Let us pass over the nettlesome facts -- beginning with the fact the assertions that this president has championed regulatory relief and done anything remotely serious to cut spending is patently false. There can be no gainsaying the fact that this president has presided over the biggest increase in the federal budget in the past 60 years -- along with the biggest increase in the size of the nation's debt load since World War II. There is also the inconvenient fact (in Al Gore-speak) of the longest and weakest recovery from an economic downturn since the Great Depression.

The interesting question is: What did he have to gain from telling an audience of newspaper editors and reporters of his "deep belief" in free markets?

Surely, this was another chance for him to bask in the glow of admiration that he enjoys whenever he speak to the mainstream media. He knew that this audience would like the rhetorical contrast between his being willing to speak up for free enterprise and their (his Republican rivals) incessant criticism of his record of economic overreach and ineptitude.

Most of the savants in the news media (and I speak with the long experience of someone who spent a dozen and half years at major newspapers and magazines) were happy to think: If Mr. Obama can find something good to say about free enterprise, why can't they find something good to say about Solyndra, high-speed rail, and all the rest? Why can't Mitt (or Rick or Newt) be more like Barack?

Of course, the interior monologue that I have invented also suggests that same reporters and editors who were cheering Mr. Obama's remarks at the AP dinner were very much inclined to think of his paean to free enterprise as part of the eyewash that is needed to keep moderates and independents from worrying too much about the perilousness of our current economic course.

Later on this speech, Mr. Obama went on to rail in his usual way about "trickle-down economics" and the ever-present tendency (as he sees it) for the rich to prey upon the poor under conditions of economic freedom. You will never hear this president mimic Milton Friedman in talking about how free enterprise succeeds precisely because it is based on the principles of open competition and voluntary exchange -- as opposed to government planning and coercion.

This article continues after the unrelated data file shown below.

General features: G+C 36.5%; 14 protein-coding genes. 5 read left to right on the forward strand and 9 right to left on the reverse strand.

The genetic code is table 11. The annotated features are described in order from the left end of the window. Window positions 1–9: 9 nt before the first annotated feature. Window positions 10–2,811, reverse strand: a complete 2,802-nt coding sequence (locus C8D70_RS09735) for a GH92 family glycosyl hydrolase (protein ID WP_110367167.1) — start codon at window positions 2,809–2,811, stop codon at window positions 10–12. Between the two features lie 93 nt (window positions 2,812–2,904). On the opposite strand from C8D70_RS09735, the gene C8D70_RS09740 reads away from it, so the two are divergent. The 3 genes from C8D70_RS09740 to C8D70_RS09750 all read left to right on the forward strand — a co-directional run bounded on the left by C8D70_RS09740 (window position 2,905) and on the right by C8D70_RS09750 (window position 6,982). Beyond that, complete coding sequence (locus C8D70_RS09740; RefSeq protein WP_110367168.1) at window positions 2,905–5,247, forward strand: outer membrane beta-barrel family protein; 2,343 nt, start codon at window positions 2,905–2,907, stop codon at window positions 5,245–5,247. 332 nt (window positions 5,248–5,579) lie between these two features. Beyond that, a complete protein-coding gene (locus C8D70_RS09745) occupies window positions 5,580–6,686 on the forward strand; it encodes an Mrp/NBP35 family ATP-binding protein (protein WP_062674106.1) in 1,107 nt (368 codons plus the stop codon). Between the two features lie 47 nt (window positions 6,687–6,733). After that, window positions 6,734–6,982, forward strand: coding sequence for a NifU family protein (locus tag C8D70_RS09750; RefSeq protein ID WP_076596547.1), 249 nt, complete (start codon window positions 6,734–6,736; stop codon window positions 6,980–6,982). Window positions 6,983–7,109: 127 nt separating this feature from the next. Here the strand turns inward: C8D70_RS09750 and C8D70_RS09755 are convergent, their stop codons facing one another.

But was the earlier talk of his belief in free enterprise just eyewash?

It was nothing but eyewash if you think the president was "accommodating" free marketing thinking in almost the same way that he "accommodated" leaders of religious institutions who objected to the mandate that they had to offer free contraceptives and abortion-inducting drugs as part of their health care plans. He dealt with that by ordering insurance companies to make these benefits "free" to anyone who wanted them.

In doing so, he added insult to injury -- imputing that a cost that might be too great for many people to bear on their own would also be one that insurance companies could afford to give away at no charge with passing along the cost to other consumers regardless of whether they wanted this benefit for themselves or not.

But maybe there is more to it than mere eyewash when Mr. Obama sings the praises of free enterprise.

Perhaps it is more in the nature of an aide to digestion.

As Winston Churchill famously noted, "It is the habit of a boa constrictor to besmear the body of its victim with a foul slime before he devours it."


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About the Author
Andrew B. Wilson, a frequent contributor to The American Spectator and a former foreign correspondent, writes from St. Louis.